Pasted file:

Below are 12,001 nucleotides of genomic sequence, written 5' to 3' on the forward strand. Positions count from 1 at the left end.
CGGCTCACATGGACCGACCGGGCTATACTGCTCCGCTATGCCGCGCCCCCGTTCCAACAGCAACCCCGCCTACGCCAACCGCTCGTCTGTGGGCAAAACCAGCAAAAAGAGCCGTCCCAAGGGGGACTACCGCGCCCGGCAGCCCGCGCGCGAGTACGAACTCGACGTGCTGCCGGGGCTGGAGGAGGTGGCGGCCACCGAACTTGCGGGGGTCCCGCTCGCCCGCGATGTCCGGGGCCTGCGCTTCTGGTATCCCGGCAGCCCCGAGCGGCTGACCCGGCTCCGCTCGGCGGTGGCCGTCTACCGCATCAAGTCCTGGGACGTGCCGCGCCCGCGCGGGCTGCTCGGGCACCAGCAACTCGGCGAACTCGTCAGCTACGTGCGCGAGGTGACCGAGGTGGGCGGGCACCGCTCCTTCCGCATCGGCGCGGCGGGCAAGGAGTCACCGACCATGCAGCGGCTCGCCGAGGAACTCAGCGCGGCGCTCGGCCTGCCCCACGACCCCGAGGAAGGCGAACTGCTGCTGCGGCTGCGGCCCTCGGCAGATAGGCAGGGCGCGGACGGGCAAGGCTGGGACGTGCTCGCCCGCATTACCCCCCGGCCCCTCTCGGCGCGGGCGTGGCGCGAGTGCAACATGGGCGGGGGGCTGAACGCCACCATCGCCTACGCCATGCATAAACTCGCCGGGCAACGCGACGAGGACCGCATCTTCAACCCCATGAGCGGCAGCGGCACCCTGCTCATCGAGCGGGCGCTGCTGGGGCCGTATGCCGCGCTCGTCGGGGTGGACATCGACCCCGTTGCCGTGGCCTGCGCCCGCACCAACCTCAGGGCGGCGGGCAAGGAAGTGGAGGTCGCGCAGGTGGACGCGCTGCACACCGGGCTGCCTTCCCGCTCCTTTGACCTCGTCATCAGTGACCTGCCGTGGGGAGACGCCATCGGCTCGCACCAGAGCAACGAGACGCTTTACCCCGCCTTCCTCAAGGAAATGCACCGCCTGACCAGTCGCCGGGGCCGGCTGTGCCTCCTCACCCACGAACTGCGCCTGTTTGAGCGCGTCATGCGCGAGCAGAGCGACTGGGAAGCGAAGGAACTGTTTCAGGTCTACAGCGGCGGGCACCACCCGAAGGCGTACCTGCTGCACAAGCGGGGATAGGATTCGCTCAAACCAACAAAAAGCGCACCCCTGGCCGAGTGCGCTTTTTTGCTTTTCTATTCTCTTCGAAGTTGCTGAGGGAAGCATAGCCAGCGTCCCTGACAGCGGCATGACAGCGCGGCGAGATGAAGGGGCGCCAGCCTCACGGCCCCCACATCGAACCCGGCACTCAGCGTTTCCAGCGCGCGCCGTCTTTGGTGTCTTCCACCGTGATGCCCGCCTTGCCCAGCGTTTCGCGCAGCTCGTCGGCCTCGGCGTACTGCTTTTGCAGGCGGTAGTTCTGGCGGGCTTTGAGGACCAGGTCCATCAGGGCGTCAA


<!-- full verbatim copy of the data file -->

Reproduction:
Below are 12,001 nucleotides of genomic sequence, written 5' to 3' on the forward strand. Positions count from 1 at the left end.
CGGCTCACATGGACCGACCGGGCTATACTGCTCCGCTATGCCGCGCCCCCGTTCCAACAGCAACCCCGCCTACGCCAACCGCTCGTCTGTGGGCAAAACCAGCAAAAAGAGCCGTCCCAAGGGGGACTACCGCGCCCGGCAGCCCGCGCGCGAGTACGAACTCGACGTGCTGCCGGGGCTGGAGGAGGTGGCGGCCACCGAACTTGCGGGGGTCCCGCTCGCCCGCGATGTCCGGGGCCTGCGCTTCTGGTATCCCGGCAGCCCCGAGCGGCTGACCCGGCTCCGCTCGGCGGTGGCCGTCTACCGCATCAAGTCCTGGGACGTGCCGCGCCCGCGCGGGCTGCTCGGGCACCAGCAACTCGGCGAACTCGTCAGCTACGTGCGCGAGGTGACCGAGGTGGGCGGGCACCGCTCCTTCCGCATCGGCGCGGCGGGCAAGGAGTCACCGACCATGCAGCGGCTCGCCGAGGAACTCAGCGCGGCGCTCGGCCTGCCCCACGACCCCGAGGAAGGCGAACTGCTGCTGCGGCTGCGGCCCTCGGCAGATAGGCAGGGCGCGGACGGGCAAGGCTGGGACGTGCTCGCCCGCATTACCCCCCGGCCCCTCTCGGCGCGGGCGTGGCGCGAGTGCAACATGGGCGGGGGGCTGAACGCCACCATCGCCTACGCCATGCATAAACTCGCCGGGCAACGCGACGAGGACCGCATCTTCAACCCCATGAGCGGCAGCGGCACCCTGCTCATCGAGCGGGCGCTGCTGGGGCCGTATGCCGCGCTCGTCGGGGTGGACATCGACCCCGTTGCCGTGGCCTGCGCCCGCACCAACCTCAGGGCGGCGGGCAAGGAAGTGGAGGTCGCGCAGGTGGACGCGCTGCACACCGGGCTGCCTTCCCGCTCCTTTGACCTCGTCATCAGTGACCTGCCGTGGGGAGACGCCATCGGCTCGCACCAGAGCAACGAGACGCTTTACCCCGCCTTCCTCAAGGAAATGCACCGCCTGACCAGTCGCCGGGGCCGGCTGTGCCTCCTCACCCACGAACTGCGCCTGTTTGAGCGCGTCATGCGCGAGCAGAGCGACTGGGAAGCGAAGGAACTGTTTCAGGTCTACAGCGGCGGGCACCACCCGAAGGCGTACCTGCTGCACAAGCGGGGATAGGATTCGCTCAAACCAACAAAAAGCGCACCCCTGGCCGAGTGCGCTTTTTTGCTTTTCTATTCTCTTCGAAGTTGCTGAGGGAAGCATAGCCAGCGTCCCTGACAGCGGCATGACAGCGCGGCGAGATGAAGGGGCGCCAGCCTCACGGCCCCCACATCGAACCCGGCACTCAGCGTTTCCAGCGCGCGCCGTCTTTGGTGTCTTCCACCGTGATGCCCGCCTTGCCCAGCGTTTCGCGCAGCTCGTCGGCCTCGGCGTACTGCTTTTGCAGGCGGTAGTTCTGGCGGGCTTTGAGGACCAGGTCCATCAGGGCGTCAA